Celiac/Gluten Sensitivity

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Allergies and Pollen

Author

Jack Challem, The Nutrition Reporter™

Ahhh-choo! Yes, it’s that time again—flowers blooming, bees buzzing and lots of sneezing—the all-too-familiar sights and sounds of spring. If you have pollen allergies, spring and summer can be miserable times. You can suffer with itchy eyes, a runny nose,...



Posted 01/01/70

Possible Sources of Gluten in Packaged Foods

Barley Caramel Color (rarely contains gluten in the US) Colorings Dextrin Enriched Flour Flour Wheat Flour Hydrolyzed Wheat Protein or Hydrolyzed Vegetable Protein Malt Flavoring or Malt Syrup Modified Food Starch Mono/diglycerides MSG (foreign sources may contain gluten) Natural Flavorings (under new labeling policy, natural flavorings will say “contains barley”) Oats Rice syrup (contains barley enzymes) Rye Spices Soy Sauce Stabilizers Starch Vinegar (is sometimes made from wheat; distillation should remove any gluten*) Vanilla and vanilla extract (may be grain alcohol based, but most are from corn. Distillation should remove any gluten*) Whisky, Gin (distillation generally makes these products safe...

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Posted 01/01/70

Gluten 101

What is gluten? Gluten is a collection of proteins (namely the long amino-acid chains gliadins and glutenins) that make bread rise and give the delectable texture to so many processed and baked foods. Wheat contains the most gluten, and the closer a grain is in relation to wheat, the greater its ability to cause trouble.2 This includes rye, barley, triticale (a wheat-rye hybrid), and oats. On the other hand, rice and corn are further removed from wheat and do not cause problems for those sensitive to gluten.1,2 Other gluten-free grains and flours include sorghum (millet-like grain), amaranth, quinoa, almond, arrowroot,...

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Posted 01/01/70

Most Americans eat grains every day, at every meal. Grains are the backbone of the modern diet and the foundation of the USDA’s food pyramid, yet grains may not support optimal health. Grains tend to displace more nutrient-dense foods like vegetables and fruits in the diet and you may be surprised to find out that they can have adverse effects on blood sugar and hormone levels, leading to weight gain. In addition, all grains contain a variety of compounds that can damage the lining of the gastrointestinal tract, initiate an immune response and promote inflammation.   Identifying Grains The term...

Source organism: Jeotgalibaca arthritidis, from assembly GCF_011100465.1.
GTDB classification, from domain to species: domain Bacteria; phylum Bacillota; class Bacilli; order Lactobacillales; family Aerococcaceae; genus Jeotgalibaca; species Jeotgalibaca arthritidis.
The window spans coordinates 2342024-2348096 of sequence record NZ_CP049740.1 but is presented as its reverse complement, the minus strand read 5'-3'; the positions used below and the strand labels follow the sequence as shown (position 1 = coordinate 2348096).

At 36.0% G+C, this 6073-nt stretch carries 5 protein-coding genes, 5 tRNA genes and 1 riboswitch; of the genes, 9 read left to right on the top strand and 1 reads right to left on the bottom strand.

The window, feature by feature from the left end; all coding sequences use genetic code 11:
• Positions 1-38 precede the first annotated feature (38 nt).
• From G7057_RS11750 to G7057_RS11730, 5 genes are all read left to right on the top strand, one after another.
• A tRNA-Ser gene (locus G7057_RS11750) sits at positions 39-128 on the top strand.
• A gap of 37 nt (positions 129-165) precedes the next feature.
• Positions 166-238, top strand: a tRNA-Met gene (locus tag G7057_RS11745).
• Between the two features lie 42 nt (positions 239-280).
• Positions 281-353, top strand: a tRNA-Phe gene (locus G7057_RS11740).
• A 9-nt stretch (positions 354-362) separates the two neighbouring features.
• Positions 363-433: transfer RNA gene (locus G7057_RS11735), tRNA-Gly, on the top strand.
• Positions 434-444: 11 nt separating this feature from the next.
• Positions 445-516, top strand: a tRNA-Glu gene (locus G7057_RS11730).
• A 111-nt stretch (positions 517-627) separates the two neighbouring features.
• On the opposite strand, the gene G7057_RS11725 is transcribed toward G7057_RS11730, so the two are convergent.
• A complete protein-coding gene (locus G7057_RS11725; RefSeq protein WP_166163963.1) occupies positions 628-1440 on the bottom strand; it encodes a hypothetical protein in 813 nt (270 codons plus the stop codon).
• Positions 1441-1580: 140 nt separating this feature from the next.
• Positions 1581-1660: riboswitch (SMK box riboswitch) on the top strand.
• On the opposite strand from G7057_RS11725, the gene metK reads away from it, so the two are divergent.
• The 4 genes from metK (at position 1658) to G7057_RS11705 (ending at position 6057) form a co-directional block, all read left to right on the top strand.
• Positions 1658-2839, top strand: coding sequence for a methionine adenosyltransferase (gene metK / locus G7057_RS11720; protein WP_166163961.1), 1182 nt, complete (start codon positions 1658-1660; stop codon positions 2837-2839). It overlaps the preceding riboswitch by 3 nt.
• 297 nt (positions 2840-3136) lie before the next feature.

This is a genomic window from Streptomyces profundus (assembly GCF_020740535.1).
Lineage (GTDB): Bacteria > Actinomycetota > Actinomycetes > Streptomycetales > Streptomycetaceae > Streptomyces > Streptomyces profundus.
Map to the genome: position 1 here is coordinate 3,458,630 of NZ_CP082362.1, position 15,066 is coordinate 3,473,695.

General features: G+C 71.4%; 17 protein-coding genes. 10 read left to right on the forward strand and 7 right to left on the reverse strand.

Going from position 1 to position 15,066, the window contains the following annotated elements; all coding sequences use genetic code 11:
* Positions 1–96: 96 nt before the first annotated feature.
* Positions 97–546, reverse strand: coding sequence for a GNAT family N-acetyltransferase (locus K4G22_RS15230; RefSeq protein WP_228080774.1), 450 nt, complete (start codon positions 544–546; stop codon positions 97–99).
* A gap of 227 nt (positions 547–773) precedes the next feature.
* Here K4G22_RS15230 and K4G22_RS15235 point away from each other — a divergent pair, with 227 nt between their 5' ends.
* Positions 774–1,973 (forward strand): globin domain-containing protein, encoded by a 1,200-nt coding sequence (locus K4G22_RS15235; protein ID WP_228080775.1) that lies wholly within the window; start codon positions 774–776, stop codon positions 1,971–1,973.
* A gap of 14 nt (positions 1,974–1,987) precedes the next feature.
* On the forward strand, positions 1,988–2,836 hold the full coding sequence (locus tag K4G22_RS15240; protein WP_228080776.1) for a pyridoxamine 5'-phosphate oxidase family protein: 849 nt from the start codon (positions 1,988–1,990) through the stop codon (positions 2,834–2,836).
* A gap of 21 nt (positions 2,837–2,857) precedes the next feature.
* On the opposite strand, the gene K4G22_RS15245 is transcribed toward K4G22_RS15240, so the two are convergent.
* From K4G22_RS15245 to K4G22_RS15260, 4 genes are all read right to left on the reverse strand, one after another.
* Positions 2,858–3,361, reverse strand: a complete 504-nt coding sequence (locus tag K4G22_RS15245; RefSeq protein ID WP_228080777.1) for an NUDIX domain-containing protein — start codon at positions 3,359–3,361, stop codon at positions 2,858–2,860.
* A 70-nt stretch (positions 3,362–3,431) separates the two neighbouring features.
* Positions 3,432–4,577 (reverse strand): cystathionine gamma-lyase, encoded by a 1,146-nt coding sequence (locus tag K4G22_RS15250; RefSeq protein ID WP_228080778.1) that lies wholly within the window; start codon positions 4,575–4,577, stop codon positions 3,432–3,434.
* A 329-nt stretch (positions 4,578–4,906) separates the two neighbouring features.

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Posted 01/01/70
Author

Heather Pratt, MNT, BCHN

A Glimpse Into the World of Grain-Free Baking: Discover new flours for making this holiday delicious AND healthy

Flour. Where would we be without it? We use it to bread our meats, thicken our sauces, bake our cookies, and otherwise fill our bellies, but most of us have a love-hate relationship with flour. We love the taste and texture it gives the foods we hold dear, but we hate what it does to our waistlines… and our complexions, our joints, our GI tracts, our arteries, and our brains.[1][2] Consuming flour can negatively affect the whole body, and we can’t sneak around this unfortunate truth by hiding behind a bag of whole grain flour. Flour milled from grain (whole...

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Posted 01/01/70
Author

Jen Allbritton, CN

Simple Elimination Diet Information

The purpose of an elimination diet is to discover symptom-triggering foods. Everyone’s body responds to foods differently. If we are sensitive to a food, there are a host of symptoms our body can respond with, such as headaches, skin rashes, joint pains, and digestive problems, just to name a few. Begin by eliminating foods you think may be the source of your symptoms. If you are unsure, start with the foods that most commonly cause a reaction, these include: Dairy products* (lactose and casein) Wheat* (and other gluten-containing foods) Eggs (whites particularly) Corn Peanuts Tomatoes Shellfish All citrus fruits and...

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Posted 01/01/70
Author

Stephanie Briggs

Celiac disease (CD) is a hereditary autoimmune response to the gluten proteins found in wheat, spelt, kamut, rye, triticale, barley, and perhaps oats. This means that when a person with celiac disease eats a gluten-containing food, the person’s immune system mistakes the gluten proteins as foreign invaders and produces an inflammatory response in the small intestine. The inflammation causes the intestinal villi (the finger-like projections responsible for nutrient absorption) to become flattened, greatly reducing absorption of nutrients from foods. A multitude of health problems can result. Celiac disease is also called sprue, non-tropical sprue, and gluten sensitive enteropathy. Individuals with...

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Posted 01/01/70

The Fruit of Life

Long prized by the indigenous people of Brazil’s Northern Amazon, the Açai berry (pronounced AH-SIGH-EE) is only now being validated by modern science as a remarkable fruit. Known to Brazilians as the fruit of the “Tree of Life,” açai is a tasty nutritional powerhouse with twice the antioxidants of blueberries, ten times that of grapes and cranberries, and up to 30 times the anthocyanins of red wine. Research has shown that in addition to anthocyanins and essential fatty acids, this fruit contains a healthy dose of plant sterols, which have been shown to reduce cholesterol, protect the immune system, and...

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